Cross reference is made to copending U.S. patent application Ser. No. 09/124,308, entitled “Floor Sweep Assembly for a Grain Dryer having Primary Support Members and Ancillary Support Members which Form a Number of Intersections with a Wiper” by Terry L. McKenzie, Paul W. Peterson, and Wesley L. Peterson Ser. No. 09/124,307, entitled “Floor Sweep Assembly for a Grain Dryer having Support Members and Wipers which are Spaced Apart from each other by Spacing Members at Intersections Formed Therebetween” by Terry L. McKenzie, Paul W. Peterson, and Wesley L. Peterson, and Ser. No. 09/124,306, entitled “Grain Dryer having Motor for Rotating Floor Sweep Assembly which is Mounted Above Cooling Floor” by Terry L. McKenzie, Paul W. Peterson, and Wesley L. Peterson, all of which are assigned to the same assignee as the present invention, and all of which are filed concurrently herewith.

BACKGROUND OF THE INVENTION

The present invention relates generally to grain dryers which utilize heated air to reduce the moisture content of harvested grain such as corn, beans, wheat, and oats.

In order to store grain for a long period of time, it is necessary to dry the grain to a condition in which it is less subject to molding or other deterioration. Accordingly, numerous types of grain dryers have heretofore been designed which possess a number of grain flow channels defined between a pair of perforated walls. Grain is advanced through these grain flow channels while at the same time heat is passed through the perforated walls. This process results in heating of the grain which is flowing through the grain flow channels thereby reducing the moisture content of the grain. Reducing the grain's moisture content enables the grain to be stored for a long period of time without molding or otherwise deteriorating.

Defined within the lower portion of the perforated walls of the above type of grain dryer, there exists a number of discharge slots through which grain advances after being subjected to the above-described moisture reduction process. One type of grain dryer which has heretofore been designed provides a grain shelf floor which receives the grain flowing out through the discharge slots. The grain shelf floor has a hopper opening defined in a center portion of the grain shelf floor. Thereafter, a grain metering system which includes a number of augers advances the grain from the outer portion of the grain shelf floor to the hopper opening. Once the grain reaches the hopper opening, the grain falls into a discharge hopper located under the hopper opening. The discharge hopper directs the grain to a discharge auger thereby removing the grain from the grain dryer.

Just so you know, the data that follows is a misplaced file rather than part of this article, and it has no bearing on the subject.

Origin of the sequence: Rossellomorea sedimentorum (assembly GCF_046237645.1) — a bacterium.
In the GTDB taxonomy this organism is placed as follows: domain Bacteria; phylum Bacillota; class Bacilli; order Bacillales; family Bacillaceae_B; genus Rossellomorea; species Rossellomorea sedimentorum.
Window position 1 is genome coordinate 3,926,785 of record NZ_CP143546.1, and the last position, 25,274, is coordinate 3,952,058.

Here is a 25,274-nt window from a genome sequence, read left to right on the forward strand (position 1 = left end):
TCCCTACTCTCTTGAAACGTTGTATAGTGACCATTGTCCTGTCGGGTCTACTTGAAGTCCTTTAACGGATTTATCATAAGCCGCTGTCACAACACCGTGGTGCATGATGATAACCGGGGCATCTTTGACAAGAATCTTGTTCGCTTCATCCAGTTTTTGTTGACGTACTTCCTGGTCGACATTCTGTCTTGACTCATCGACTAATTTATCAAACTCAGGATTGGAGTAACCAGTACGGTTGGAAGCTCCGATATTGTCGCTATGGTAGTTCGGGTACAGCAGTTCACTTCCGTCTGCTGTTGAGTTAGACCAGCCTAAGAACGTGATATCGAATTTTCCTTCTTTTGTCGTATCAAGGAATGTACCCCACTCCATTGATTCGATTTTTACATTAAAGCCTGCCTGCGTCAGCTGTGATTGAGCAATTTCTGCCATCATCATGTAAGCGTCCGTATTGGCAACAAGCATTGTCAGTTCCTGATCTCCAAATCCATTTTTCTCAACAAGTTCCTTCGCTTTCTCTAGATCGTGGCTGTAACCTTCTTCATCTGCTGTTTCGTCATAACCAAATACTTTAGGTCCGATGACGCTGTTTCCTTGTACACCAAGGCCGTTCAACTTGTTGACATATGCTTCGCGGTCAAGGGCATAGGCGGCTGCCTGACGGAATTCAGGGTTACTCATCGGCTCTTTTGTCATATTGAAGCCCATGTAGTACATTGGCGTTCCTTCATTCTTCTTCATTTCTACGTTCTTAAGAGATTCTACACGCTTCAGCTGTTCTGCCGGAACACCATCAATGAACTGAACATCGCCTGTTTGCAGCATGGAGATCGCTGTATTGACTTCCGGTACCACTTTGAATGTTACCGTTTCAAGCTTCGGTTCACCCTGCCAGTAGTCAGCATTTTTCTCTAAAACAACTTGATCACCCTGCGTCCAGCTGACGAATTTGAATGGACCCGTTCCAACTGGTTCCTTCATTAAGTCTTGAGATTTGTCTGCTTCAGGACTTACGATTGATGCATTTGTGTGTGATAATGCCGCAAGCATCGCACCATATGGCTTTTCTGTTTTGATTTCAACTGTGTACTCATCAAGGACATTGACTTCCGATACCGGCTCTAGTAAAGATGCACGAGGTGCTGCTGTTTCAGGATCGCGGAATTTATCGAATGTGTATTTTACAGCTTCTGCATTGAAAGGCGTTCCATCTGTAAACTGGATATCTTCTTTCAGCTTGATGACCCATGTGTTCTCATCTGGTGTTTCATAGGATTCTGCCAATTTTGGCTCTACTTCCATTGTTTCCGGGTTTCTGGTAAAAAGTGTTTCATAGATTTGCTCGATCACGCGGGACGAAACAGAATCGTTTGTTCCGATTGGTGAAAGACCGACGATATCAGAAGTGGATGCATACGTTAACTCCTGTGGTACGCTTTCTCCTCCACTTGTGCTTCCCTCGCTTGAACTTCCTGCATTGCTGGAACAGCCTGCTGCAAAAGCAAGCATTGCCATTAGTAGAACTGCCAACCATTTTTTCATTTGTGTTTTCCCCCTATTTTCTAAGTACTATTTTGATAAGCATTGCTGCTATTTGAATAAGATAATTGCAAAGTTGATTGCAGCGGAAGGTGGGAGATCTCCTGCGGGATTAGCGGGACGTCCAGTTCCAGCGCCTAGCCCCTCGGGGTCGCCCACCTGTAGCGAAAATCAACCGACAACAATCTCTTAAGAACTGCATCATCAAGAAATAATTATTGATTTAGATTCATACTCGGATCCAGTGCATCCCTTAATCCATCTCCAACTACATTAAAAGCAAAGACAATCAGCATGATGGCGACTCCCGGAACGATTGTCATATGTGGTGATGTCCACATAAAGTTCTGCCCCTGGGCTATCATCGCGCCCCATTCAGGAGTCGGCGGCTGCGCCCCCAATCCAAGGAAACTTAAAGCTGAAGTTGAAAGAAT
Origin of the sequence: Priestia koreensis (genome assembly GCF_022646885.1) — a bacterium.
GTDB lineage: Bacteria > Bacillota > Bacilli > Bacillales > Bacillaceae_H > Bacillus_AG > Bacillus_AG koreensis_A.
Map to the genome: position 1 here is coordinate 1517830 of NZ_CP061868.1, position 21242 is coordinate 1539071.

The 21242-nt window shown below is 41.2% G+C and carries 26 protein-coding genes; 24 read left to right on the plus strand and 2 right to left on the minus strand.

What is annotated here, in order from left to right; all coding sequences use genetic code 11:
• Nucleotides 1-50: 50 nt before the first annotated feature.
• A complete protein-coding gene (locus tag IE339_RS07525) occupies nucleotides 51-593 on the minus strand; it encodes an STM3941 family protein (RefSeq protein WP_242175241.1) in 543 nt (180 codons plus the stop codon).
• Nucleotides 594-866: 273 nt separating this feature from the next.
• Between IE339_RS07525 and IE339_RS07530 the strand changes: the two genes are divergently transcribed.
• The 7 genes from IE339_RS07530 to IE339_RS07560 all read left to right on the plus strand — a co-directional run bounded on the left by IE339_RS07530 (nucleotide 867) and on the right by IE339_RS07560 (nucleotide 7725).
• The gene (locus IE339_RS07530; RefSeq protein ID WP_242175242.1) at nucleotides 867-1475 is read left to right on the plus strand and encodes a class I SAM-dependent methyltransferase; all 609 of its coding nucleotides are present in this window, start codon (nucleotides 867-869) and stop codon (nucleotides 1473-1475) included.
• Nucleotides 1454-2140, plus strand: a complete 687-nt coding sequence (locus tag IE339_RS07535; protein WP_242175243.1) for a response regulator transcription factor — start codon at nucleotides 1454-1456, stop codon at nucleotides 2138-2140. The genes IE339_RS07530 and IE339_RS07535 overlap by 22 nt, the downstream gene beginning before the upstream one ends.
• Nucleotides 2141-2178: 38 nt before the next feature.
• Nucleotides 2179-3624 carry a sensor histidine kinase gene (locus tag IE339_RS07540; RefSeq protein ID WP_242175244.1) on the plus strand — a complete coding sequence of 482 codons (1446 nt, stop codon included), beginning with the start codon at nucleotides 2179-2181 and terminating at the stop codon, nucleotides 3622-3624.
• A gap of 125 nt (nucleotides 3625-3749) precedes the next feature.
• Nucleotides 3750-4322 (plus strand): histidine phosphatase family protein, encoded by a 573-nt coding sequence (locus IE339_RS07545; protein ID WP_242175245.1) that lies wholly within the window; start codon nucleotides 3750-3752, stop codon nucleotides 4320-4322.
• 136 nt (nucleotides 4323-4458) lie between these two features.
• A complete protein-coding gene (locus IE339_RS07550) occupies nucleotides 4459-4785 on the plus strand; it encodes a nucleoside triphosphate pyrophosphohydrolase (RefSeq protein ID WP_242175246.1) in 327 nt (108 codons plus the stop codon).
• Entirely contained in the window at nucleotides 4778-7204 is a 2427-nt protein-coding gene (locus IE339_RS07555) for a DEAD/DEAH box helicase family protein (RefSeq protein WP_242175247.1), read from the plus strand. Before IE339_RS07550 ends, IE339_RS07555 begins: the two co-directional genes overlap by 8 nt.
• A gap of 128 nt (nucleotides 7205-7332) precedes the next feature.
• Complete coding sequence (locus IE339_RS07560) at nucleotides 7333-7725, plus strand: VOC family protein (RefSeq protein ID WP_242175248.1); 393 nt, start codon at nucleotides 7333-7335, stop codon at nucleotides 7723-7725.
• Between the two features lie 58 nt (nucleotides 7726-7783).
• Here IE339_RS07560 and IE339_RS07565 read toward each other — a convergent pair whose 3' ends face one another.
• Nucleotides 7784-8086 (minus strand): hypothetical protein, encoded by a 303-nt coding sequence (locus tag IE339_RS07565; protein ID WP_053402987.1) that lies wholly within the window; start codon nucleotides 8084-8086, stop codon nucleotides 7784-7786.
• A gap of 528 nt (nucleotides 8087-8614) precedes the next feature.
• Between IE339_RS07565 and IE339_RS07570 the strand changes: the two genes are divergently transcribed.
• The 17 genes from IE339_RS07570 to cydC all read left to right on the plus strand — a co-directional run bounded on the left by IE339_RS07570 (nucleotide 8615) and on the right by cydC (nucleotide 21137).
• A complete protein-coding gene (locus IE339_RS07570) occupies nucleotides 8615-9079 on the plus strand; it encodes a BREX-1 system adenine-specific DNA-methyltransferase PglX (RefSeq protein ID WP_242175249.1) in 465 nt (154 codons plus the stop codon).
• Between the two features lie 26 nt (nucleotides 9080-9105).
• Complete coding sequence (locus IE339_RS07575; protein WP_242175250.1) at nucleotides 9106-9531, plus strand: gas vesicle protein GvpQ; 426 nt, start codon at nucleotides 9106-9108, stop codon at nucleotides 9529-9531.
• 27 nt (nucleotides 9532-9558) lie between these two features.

One challenge when designing grain dryers is to obtain a grain metering system which is durable yet relatively inexpensive to manufacture. Another challenge when designing grain dryers is to obtain a grain metering system which accurately meters the grain into the discharge hopper at a desired rate. Yet another challenge when designing grain dryers is to obtain a grain metering system which has a relatively low horsepower requirement for the motor of the grain metering system. In addition, another challenge when designing grain dryers is to obtain a grain metering system that protects the motor of the grain metering system from being contaminated by grain dust. Still another challenge when designing grain dryers is to obtain a grain metering system which does not cause damage to the grain as the grain is metered into the discharge hopper. Yet another challenge when designing grain dryers is to obtain a grain metering system which does not cause damage to the grain shelf floor during operation of the grain metering system.

SUMMARY OF THE INVENTION

According to one embodiment of the present invention, there is provided a grain dryer which includes a wall assembly having (i) an inner wall and an outer wall which defines a grain flow path therebetween, and (ii) a discharge slot defined in the wall assembly through which grain may flow. The grain dryer further includes a grain shelf floor positioned relative to the wall assembly such that grain flowing through the discharge slot advances onto the grain shelf floor, the grain shelf floor has a hopper opening defined therein. The grain dryer additionally includes a floor sweep assembly having a wiper, wherein (i) the wiper includes a blade support and a blade attached to the blade support, (ii) the floor sweep assembly is positioned vertically above the grain shelf floor such that rotation of the floor sweep assembly causes grain positioned on the grain shelf floor to be pushed across an upper surface of the grain shelf floor by the blade until the grain falls through the hopper opening, and (iii) a first lower edge of the blade contacts the grain shelf floor so as to slide across the upper surface of the grain shelf floor as the floor sweep assembly is being rotated.